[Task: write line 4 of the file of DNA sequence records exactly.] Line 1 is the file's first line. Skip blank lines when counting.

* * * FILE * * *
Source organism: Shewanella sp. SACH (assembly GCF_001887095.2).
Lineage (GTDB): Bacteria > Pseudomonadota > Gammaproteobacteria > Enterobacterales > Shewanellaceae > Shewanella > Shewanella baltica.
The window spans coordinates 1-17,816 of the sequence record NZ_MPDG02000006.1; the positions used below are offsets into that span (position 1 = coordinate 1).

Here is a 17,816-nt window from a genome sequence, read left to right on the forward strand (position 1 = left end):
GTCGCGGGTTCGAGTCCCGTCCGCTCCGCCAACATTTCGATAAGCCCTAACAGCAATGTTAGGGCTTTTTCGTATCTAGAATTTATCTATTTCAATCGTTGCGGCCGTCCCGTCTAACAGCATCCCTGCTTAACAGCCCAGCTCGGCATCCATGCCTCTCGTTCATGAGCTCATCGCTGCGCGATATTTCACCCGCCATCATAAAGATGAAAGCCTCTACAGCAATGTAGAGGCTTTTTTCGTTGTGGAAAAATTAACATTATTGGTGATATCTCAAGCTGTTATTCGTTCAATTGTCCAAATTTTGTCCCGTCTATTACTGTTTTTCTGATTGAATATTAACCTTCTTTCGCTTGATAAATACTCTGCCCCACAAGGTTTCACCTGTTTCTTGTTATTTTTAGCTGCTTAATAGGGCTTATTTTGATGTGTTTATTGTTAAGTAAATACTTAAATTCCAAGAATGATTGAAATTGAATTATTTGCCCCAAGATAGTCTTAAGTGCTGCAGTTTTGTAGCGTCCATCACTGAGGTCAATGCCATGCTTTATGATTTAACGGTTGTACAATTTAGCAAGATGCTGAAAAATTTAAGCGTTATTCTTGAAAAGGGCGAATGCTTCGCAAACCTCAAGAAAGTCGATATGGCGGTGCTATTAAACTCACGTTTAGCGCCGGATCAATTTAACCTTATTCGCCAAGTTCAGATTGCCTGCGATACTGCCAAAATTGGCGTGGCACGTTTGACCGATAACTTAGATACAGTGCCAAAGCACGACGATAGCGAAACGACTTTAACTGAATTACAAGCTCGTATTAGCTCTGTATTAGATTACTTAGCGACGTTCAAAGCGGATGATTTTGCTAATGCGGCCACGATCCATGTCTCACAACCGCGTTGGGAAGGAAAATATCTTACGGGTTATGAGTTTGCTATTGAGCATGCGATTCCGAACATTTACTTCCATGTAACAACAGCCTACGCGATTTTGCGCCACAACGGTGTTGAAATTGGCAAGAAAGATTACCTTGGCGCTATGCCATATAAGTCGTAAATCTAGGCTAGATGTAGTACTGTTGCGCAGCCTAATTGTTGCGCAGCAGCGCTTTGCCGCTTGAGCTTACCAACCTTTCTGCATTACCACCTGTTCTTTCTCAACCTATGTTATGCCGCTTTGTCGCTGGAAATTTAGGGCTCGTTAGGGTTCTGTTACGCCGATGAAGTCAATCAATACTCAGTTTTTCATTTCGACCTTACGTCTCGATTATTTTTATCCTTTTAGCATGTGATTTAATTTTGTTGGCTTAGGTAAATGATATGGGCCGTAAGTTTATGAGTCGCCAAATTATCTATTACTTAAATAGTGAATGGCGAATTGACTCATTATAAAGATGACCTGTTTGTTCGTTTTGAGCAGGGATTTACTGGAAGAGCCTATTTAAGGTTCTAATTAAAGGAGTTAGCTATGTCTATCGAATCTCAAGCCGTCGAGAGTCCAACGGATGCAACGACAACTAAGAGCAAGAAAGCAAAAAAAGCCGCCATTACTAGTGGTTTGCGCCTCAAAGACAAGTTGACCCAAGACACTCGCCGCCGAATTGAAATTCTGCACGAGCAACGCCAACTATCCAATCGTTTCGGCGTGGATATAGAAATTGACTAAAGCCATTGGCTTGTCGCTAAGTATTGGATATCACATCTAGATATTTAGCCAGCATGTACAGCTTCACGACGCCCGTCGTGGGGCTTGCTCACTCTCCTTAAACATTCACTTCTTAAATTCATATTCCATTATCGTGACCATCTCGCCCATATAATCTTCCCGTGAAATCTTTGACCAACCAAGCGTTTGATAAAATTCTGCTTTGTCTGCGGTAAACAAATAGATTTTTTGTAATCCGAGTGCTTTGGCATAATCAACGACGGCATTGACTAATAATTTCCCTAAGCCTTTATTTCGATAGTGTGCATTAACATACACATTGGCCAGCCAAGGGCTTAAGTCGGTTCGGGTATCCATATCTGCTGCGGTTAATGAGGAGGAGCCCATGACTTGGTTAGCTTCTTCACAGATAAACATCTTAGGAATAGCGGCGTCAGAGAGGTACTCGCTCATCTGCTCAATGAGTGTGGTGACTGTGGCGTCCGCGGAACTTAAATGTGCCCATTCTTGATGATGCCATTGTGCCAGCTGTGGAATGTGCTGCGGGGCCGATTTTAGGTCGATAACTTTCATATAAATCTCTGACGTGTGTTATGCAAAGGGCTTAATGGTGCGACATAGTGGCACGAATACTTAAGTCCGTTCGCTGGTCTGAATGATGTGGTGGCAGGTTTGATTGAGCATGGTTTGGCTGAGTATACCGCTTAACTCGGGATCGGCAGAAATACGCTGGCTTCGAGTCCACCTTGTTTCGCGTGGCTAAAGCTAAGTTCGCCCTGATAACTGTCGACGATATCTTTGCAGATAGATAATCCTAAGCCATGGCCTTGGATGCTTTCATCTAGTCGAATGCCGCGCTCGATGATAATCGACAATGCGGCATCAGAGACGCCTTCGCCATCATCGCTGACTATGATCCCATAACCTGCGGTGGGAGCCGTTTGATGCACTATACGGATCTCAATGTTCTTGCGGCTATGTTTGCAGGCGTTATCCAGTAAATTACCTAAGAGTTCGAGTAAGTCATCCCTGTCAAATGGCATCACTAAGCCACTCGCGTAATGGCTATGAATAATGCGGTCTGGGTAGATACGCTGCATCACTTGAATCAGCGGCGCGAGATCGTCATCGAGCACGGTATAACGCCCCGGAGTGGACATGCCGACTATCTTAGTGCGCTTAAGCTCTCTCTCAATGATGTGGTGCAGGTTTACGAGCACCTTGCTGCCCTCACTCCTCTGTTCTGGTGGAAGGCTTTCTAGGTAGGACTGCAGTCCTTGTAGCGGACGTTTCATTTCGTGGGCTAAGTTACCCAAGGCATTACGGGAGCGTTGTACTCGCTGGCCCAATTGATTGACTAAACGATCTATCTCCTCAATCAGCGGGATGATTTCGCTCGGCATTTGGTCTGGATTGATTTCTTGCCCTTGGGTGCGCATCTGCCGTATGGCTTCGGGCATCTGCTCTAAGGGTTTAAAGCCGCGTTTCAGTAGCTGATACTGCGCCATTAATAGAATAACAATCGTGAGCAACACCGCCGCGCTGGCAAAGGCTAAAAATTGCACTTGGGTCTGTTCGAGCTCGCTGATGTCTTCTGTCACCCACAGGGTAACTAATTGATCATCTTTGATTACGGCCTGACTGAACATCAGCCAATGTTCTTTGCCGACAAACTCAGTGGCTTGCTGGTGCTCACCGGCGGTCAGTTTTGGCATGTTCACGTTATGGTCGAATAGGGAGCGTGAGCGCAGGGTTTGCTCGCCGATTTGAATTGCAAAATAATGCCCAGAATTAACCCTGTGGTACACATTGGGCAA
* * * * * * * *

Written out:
Here is a 17,816-nt window from a genome sequence, read left to right on the forward strand (position 1 = left end):